Crowdsourcing and Darwinism

In his book Darwin’s Dangerous Idea, Daniel Dennett describes how Mind is not necessary for Design. Its not just the folks behind Intelligent Design that have a problem with this. Other communities are uncomfortable with this as well.

Crowdsourcing is Natural Selection
Much of the opposition to Crowdsourcing seems to reflect the same desire for an intelligent designer. Obviously crowdsourcing has worked with Wikipedia, but I wonder if it will catch on as easily with Wikimapia.

Layers are the Species
Maybe I’m too entrenched in ESRI technology, but when I look at Wikimapia, I really wish it had layers. Is there some way we could have layers without an intelligent designer? In Darwinian terms, perhaps we could think of layers as being analogous to species. Natural selection would allow new types of layers to evolve. Off the top of my head, I can’t think of a single layer based web mapping site that allows users to create new layers. Mindless users should be allowed to create new layers.

Features are the Genes
Maybe take it a step further and treat the feature as a gene. Richard Dawkins says its not really species that compete for survival, but genes. Provide a tool that makes it easy to move features from one layer to another, keeping markers to trace their ancestry. I’ve always felt deciding which layer a feature belongs in is somewhat arbitrary, so why not allow natural selection decide? Of course we’d need to relax the relational database requirement that all features have the same set of fields. Instead, XML schemas would be used. (Problem, how can schemas evolve?)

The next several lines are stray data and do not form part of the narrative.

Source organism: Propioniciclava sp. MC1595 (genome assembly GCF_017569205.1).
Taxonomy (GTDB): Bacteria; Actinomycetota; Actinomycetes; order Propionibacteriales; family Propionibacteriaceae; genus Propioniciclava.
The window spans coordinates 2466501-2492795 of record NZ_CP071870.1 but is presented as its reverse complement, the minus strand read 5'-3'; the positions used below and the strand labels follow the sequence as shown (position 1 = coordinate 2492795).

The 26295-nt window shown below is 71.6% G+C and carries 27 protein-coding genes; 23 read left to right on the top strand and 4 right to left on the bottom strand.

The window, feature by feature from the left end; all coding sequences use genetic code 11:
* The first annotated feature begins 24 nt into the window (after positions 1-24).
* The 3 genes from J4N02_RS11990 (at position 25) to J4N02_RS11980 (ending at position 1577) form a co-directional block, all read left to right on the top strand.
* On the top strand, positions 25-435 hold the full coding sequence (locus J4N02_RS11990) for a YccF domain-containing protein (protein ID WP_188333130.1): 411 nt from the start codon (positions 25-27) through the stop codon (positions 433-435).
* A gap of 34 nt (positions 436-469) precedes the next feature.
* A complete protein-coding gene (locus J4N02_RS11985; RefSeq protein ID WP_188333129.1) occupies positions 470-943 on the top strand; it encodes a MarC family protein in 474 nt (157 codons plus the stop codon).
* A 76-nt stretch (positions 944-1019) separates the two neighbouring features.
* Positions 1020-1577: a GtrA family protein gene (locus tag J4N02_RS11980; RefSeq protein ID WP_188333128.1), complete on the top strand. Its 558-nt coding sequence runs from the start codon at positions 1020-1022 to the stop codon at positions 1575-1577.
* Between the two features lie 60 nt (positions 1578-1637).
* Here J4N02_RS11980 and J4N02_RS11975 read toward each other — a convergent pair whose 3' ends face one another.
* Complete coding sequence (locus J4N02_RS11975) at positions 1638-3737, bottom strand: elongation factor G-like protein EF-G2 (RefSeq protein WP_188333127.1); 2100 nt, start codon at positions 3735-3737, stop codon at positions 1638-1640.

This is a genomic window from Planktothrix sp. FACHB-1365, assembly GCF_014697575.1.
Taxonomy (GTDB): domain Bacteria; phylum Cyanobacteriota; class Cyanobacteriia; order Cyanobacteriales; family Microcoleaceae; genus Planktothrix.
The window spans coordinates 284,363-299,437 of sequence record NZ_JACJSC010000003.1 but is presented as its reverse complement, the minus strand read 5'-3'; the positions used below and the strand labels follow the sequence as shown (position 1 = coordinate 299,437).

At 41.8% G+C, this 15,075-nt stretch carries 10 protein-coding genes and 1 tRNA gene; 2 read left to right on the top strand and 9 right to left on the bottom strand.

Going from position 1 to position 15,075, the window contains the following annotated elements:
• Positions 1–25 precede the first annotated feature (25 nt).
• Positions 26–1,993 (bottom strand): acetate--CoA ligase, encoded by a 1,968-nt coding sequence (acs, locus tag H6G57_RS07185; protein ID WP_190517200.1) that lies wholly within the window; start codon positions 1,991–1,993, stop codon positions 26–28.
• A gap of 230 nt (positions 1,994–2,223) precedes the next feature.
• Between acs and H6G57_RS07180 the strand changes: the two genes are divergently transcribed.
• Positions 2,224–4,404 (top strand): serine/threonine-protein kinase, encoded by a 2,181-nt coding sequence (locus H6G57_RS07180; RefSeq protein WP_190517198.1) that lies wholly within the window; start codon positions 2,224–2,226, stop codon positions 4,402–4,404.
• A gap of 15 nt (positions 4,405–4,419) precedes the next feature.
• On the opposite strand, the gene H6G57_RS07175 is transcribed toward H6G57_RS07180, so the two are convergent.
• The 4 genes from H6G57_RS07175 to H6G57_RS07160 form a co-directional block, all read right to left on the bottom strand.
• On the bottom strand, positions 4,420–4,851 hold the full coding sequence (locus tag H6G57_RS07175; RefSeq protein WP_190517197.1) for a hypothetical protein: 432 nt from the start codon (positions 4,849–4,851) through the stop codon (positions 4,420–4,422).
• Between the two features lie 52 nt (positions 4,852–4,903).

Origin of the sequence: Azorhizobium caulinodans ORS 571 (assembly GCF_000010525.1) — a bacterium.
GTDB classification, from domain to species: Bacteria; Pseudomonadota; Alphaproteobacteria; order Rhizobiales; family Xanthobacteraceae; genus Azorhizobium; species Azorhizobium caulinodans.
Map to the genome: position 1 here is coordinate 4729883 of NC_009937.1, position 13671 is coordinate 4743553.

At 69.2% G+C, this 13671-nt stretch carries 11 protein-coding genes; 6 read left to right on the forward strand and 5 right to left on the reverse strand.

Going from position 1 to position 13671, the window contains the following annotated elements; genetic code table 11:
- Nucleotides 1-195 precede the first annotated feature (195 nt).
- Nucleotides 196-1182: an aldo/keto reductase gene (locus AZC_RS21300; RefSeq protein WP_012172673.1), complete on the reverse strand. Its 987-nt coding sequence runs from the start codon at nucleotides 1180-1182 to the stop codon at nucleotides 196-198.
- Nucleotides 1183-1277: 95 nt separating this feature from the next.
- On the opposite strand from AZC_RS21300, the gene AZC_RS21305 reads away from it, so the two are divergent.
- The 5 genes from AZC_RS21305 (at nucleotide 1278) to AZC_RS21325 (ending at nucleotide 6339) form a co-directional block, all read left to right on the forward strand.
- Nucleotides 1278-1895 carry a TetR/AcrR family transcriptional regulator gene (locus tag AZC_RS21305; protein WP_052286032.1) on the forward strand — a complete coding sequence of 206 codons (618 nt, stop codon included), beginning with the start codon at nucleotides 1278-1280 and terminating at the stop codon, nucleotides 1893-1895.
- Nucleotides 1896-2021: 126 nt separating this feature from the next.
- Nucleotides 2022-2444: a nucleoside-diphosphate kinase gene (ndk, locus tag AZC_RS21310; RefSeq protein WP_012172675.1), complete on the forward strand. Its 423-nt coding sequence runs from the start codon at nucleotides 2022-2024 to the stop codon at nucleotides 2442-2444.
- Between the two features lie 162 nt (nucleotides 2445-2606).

Mashups are Sexual Reproduction
Maybe the mashup could be thought of as sexual reproduction. Mindless users would mashup existing layers to create new layers. This would be analogous to Jamglue, which allows users to create new audio by mixing together existing audio.

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3 comments so far

  1. Dave Smith on

    Hmm… not sure I buy that model.

    Also, FWIW, GeoRSS, KML, Virtual Earth Collections and plenty of others are “layer-based” and let users create their own layers and content…

  2. Sean Gillies on

    Folksonomic tags become the fodder for layers in crowd-sourced geodata, no?

  3. Kirk on

    @Dave

    Do any of these sites allow me to select some features, then create/publish a new layer that is based on those features, then add some of my own features to it? Each feature would need to maintain ancestry info. I would also like to query a layer with a search string to see only the features that satisfy the query displayed.

    @Sean

    Yes, I hadn’t really thought of it that way, taxonomy directed folksonomies, look particularly promising.


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